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Sex and diamonds-research to benefit Australia

CSIRO : 19 December, 2002  (Technical Article)
The sex pheromones of the diamondback moth and a fungus may save Australia millions of dollars. The diamondback moth is a serious threat to vegetable production, especially Brassicas such as cabbages, cauliflowers and other related greens.
CSIRO's Dr Richard Vickers is an expert on pheromones, the naturally occurring scents which insects use to control their mating cycle.

As part of $2.5 million for research funded under the Federal Government's Backing Australia's Ability Innovation Access Programme announced by Science Minister Peter McGauran last week, CSIRO has been funded to work collaboratively with researchers in several European Union nations on novel integrated pest management ideas.

The research will target new microbial control products based on fungal pathogens aimed at controlling three key insect pests of Brassica vegetables.

Project leader, pheromone expert Dr Richard Vickers of CSIRO Entomology in Brisbane, says that one target in particular, diamondback moth, is a major threat to Brassica production in Australia.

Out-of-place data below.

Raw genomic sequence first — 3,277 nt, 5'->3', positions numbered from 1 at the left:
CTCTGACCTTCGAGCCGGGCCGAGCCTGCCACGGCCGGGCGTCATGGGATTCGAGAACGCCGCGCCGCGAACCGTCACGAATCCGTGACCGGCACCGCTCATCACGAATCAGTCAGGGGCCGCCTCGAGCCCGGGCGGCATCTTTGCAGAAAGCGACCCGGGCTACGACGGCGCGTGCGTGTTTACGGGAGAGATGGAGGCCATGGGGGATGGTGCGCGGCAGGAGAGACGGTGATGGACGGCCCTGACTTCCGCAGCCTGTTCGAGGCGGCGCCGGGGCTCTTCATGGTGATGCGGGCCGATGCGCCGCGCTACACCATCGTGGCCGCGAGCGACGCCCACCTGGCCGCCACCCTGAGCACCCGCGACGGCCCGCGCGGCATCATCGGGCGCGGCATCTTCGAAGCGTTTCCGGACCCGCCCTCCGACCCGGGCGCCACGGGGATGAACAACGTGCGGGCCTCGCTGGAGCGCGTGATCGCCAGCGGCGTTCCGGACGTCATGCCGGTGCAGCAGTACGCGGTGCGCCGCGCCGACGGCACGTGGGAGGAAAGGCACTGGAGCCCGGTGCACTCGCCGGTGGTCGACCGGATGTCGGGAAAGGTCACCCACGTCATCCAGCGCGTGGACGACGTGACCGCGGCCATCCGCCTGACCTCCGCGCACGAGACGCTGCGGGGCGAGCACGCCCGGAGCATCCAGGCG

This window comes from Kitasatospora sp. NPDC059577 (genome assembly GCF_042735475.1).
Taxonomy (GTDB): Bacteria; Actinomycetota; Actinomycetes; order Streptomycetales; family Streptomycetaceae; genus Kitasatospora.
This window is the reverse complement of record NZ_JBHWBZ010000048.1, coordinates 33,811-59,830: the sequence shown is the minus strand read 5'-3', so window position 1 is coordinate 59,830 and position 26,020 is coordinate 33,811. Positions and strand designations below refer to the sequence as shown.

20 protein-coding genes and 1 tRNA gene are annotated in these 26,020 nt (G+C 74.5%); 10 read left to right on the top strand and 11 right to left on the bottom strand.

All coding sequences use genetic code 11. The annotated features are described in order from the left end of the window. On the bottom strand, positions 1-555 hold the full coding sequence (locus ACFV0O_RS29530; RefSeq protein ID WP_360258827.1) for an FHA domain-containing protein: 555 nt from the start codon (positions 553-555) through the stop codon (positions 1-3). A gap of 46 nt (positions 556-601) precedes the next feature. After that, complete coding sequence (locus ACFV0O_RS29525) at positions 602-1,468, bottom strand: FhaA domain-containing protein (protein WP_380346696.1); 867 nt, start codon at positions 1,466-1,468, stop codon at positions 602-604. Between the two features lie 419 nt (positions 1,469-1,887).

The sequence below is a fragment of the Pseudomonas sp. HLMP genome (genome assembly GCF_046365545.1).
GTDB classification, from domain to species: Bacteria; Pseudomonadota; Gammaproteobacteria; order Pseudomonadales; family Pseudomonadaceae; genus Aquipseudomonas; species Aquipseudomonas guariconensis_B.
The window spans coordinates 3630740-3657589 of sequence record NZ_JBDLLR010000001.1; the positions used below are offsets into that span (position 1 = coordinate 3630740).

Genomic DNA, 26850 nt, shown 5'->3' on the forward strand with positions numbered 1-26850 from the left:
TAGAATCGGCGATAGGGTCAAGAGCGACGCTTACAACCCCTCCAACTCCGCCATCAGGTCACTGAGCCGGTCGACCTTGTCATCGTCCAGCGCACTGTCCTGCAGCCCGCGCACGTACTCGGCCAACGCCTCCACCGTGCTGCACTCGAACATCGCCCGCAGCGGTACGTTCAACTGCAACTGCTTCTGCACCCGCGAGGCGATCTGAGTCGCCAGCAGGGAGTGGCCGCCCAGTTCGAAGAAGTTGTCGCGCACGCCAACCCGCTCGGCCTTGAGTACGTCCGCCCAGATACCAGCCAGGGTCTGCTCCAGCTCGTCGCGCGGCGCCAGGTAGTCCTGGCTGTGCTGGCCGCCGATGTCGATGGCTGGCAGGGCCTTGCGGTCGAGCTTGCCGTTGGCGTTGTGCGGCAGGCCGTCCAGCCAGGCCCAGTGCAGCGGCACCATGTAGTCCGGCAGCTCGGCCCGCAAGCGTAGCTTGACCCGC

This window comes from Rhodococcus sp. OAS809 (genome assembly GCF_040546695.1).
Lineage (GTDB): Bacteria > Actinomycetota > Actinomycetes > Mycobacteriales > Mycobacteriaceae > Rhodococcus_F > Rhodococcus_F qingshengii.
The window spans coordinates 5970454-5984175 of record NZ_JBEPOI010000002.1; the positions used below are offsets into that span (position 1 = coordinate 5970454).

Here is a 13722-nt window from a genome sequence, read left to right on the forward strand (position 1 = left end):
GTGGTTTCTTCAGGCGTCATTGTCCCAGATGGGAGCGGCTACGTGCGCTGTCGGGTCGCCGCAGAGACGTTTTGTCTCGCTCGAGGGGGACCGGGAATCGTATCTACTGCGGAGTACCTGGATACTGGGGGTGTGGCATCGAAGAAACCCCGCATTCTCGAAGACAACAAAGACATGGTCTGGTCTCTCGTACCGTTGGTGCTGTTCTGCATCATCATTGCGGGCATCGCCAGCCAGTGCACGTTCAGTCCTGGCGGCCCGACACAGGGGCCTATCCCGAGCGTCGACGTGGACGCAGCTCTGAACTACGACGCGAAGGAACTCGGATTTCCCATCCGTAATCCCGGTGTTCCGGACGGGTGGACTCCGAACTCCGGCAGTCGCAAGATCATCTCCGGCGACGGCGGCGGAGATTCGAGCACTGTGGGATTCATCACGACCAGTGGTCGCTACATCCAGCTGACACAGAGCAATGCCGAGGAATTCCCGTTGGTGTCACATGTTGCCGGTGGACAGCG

'We aim to ensure that the fungal pathogens are disseminated by the pests themselves to others in the population,' says Dr Vickers. 'This is known as 'auto-dissemination' and it offers significant advantages over the chemical insecticides in current use, both in terms of environmental and economic sustainability and avoidance of resistance problems.'

The project will enable Dr Vickers to use his expertise, by designing an inoculation chamber which will infect the pest insects with a lethal dose of an insect-specific fungal pathogen.

Dr Vickers says that the design of the new inoculation chamber is critical to the success of the project. The chamber has to have a number of features, including trapping the insects for sufficient time to become infected as well as providing the correct climate in terms of humidity and low UV light levels to ensure that the pathogen will survive in it for a reasonable length of time.

'And, of course, cost will be factor in its eventual take up, so we need to keep it as simple as possible,' says Dr Vickers.

'For that reason, we are especially keen to ensure that this project benefits Australia through increased market opportunities for SME's that adopt the technology,' says Dr Vickers.

'And working collaboratively with leaders in this field in Europe will lead to improvements to our research capacity and our ability to develop novel control strategies for other pests.'
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